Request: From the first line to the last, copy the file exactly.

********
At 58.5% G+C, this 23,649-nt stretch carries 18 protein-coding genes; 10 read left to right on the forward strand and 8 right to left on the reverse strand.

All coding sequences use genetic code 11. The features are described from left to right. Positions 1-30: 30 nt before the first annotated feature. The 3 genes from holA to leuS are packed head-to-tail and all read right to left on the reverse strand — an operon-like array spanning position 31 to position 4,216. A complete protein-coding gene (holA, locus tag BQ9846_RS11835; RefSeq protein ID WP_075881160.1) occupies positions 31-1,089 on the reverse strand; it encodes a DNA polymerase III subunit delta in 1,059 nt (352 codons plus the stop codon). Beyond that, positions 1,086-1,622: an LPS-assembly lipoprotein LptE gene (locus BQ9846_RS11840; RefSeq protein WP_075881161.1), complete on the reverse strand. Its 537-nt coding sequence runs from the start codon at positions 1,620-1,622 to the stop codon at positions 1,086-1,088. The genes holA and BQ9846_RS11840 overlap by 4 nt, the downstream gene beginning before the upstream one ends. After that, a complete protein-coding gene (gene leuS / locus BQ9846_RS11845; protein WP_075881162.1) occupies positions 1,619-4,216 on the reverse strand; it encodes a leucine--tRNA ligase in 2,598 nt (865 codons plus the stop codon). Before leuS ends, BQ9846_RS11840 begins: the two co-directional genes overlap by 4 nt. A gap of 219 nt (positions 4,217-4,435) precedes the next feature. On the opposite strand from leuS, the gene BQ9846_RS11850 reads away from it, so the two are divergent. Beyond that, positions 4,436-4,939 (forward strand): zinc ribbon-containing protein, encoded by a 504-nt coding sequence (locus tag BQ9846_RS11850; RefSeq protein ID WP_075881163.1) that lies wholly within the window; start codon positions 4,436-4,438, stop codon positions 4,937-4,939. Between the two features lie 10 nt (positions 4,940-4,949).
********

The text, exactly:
At 58.5% G+C, this 23,649-nt stretch carries 18 protein-coding genes; 10 read left to right on the forward strand and 8 right to left on the reverse strand.

All coding sequences use genetic code 11. The features are described from left to right. Positions 1-30: 30 nt before the first annotated feature. The 3 genes from holA to leuS are packed head-to-tail and all read right to left on the reverse strand — an operon-like array spanning position 31 to position 4,216. A complete protein-coding gene (holA, locus tag BQ9846_RS11835; RefSeq protein ID WP_075881160.1) occupies positions 31-1,089 on the reverse strand; it encodes a DNA polymerase III subunit delta in 1,059 nt (352 codons plus the stop codon). Beyond that, positions 1,086-1,622: an LPS-assembly lipoprotein LptE gene (locus BQ9846_RS11840; RefSeq protein WP_075881161.1), complete on the reverse strand. Its 537-nt coding sequence runs from the start codon at positions 1,620-1,622 to the stop codon at positions 1,086-1,088. The genes holA and BQ9846_RS11840 overlap by 4 nt, the downstream gene beginning before the upstream one ends. After that, a complete protein-coding gene (gene leuS / locus BQ9846_RS11845; protein WP_075881162.1) occupies positions 1,619-4,216 on the reverse strand; it encodes a leucine--tRNA ligase in 2,598 nt (865 codons plus the stop codon). Before leuS ends, BQ9846_RS11840 begins: the two co-directional genes overlap by 4 nt. A gap of 219 nt (positions 4,217-4,435) precedes the next feature. On the opposite strand from leuS, the gene BQ9846_RS11850 reads away from it, so the two are divergent. Beyond that, positions 4,436-4,939 (forward strand): zinc ribbon-containing protein, encoded by a 504-nt coding sequence (locus tag BQ9846_RS11850; RefSeq protein ID WP_075881163.1) that lies wholly within the window; start codon positions 4,436-4,438, stop codon positions 4,937-4,939. Between the two features lie 10 nt (positions 4,940-4,949).